Why Ukraine has blocked some gas supplies from Russia to Europe

Why Ukraine has blocked some gas supplies from Russia to Europe

Ukraine has had to interrupt the flow of one of the main transit points of Russian gas to Europe, while the European Union has not yet decided whether or not to impose an embargo on Moscow's exports. At 7 am on May 11, 2022, the Ukrainian energy company Gtsou closed the taps of the Sokharanivka hub and the Novopskov border compression station on the Soyuz pipeline, due to the Russian occupation of the area.

The hubs affected by the blockade

kevin carboni "As a result of the military aggression of the Russian Federation against Ukraine, several Gtsou plants are located in territories temporarily controlled by Russian troops and the occupation administration", he said the Ukrainian operator in a statement. This situation, the press release continues, has led to both unauthorized gas withdrawals and interference in the "technical processes and operating modes of the plants", which have "endangered the stability and safety of the entire transport system. of Ukrainian gas ".

Why gas flows from Russia to Europe are increasing The explanation is of an economic nature and has to do with the trend in prices on the Dutch market for natural gas Title tranfer facility These "circumstances of force majeure" therefore prevent the operator Gtsou from carrying out the necessary "operational and technological checks" on the Novopskov station and have made it impossible to fulfill contractual obligations at the interconnection points that are under Russian control. Thus, Gtsou decided to temporarily move the service to the Sudzha hub, located in the territories controlled by Ukraine.

Strange as it may seem, despite the ongoing invasion, Ukraine has continued and continues to be an important transit route for Russian gas bound for the European Union, to comply with contractual obligations with European partners. The Soyuz pipeline, for example, supplies Hungary, Austria, Slovakia, Romania and Italy. However, the country cannot guarantee the safety of the plants located in the occupied territories, as well as the quantities of gas that pass through them. Separatists and invasion troops can in fact access supplies and withdraw gas to be diverted to the occupied cities, effectively stealing the European supplies for which Ukraine is responsible.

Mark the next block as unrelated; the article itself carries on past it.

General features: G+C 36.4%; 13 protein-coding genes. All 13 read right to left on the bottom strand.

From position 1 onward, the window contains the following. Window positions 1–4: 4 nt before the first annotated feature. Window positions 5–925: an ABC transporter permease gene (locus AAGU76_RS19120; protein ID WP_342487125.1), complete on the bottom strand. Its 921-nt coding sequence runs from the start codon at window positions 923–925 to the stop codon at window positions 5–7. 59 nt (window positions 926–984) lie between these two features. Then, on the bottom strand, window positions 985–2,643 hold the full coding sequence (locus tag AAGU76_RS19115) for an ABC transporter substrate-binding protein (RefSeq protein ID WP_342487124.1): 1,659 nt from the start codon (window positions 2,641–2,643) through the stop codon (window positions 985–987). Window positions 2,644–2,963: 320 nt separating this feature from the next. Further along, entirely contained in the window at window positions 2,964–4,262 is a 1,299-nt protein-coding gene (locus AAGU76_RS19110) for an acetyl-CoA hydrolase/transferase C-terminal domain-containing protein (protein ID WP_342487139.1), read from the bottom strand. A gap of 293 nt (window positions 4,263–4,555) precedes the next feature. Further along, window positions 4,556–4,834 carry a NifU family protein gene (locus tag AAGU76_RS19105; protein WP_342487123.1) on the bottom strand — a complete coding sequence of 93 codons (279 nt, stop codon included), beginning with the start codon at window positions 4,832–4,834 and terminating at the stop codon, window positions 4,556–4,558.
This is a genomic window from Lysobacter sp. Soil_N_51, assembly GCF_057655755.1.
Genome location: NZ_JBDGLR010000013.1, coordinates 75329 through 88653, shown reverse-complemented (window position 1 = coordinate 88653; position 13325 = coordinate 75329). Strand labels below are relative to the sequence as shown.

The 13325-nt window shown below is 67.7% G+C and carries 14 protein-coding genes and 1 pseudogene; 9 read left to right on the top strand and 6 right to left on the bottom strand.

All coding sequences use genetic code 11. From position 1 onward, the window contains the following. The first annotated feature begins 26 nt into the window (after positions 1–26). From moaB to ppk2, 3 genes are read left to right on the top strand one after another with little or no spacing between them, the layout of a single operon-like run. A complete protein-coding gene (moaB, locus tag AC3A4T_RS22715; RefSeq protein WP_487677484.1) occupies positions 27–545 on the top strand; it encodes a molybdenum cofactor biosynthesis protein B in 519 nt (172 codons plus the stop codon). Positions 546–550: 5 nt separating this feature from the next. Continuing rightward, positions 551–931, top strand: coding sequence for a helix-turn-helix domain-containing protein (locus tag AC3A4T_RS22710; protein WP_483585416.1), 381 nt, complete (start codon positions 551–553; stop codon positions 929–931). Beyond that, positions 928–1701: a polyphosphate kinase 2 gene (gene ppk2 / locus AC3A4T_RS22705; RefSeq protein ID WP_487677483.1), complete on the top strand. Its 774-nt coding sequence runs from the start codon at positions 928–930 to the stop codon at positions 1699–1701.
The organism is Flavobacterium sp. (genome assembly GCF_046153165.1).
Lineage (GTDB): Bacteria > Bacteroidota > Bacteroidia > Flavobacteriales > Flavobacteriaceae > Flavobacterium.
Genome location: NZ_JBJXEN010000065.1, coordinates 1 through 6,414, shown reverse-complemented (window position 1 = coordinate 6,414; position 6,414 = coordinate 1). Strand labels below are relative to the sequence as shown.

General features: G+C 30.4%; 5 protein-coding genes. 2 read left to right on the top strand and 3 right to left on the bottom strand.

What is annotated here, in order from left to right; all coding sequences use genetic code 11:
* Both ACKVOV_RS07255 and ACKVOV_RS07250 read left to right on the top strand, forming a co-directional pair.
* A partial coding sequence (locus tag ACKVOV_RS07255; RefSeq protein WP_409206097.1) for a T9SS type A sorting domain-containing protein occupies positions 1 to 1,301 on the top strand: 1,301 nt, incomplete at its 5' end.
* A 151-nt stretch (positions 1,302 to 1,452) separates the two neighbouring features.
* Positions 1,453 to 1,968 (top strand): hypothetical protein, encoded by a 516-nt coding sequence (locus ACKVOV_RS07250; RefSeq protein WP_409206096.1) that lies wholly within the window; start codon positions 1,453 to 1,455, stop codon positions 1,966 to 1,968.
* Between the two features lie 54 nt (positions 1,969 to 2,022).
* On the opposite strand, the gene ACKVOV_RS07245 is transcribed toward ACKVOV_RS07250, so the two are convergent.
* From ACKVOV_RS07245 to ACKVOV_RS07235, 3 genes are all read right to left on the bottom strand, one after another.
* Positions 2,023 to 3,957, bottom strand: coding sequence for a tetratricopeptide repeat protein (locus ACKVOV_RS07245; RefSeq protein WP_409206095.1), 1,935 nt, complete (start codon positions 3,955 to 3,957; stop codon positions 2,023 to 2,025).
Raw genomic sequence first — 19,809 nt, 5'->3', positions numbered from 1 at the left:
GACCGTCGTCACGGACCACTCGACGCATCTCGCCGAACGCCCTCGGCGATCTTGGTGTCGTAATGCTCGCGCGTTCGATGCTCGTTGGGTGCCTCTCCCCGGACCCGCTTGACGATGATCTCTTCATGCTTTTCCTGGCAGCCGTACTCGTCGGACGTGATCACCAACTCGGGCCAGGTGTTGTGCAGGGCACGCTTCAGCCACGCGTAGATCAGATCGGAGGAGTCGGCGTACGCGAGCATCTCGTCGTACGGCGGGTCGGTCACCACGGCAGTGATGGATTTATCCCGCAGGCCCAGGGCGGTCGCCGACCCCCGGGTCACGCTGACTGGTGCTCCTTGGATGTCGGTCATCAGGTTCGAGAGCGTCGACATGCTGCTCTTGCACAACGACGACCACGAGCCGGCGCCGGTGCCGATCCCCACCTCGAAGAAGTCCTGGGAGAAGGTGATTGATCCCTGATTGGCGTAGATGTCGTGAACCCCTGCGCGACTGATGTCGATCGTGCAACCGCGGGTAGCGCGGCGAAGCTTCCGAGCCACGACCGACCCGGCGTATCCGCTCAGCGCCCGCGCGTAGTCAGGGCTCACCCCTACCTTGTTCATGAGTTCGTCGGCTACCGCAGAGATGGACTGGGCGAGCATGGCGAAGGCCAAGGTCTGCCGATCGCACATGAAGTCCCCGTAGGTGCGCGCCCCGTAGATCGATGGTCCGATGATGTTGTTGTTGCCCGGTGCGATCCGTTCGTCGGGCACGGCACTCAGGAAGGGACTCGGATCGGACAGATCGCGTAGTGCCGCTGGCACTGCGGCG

The Gtsou company has therefore preferred to shift the transit of the gas to a safe area, communicating its decision to the Russian company Gazprom, which holds the monopoly on exports. According to Reuters, Gazprom has however defined as "technologically impossible" the transfer of all volumes arriving to Sudzha station, as proposed by Gtsou. However, we cannot yet know for sure if Gazprom's analyzes correspond to reality or if they are dictated by political calculations, as the company is controlled by the Kremlin. For now, the only certainty is that for the first time since the invasion began, a large chunk of gas supplies to Europe have been cut off and it is not known when they will resume. Repubblica reports that the network operator Snam has registered a drop in inflows but reassures that it is offset by other sources.

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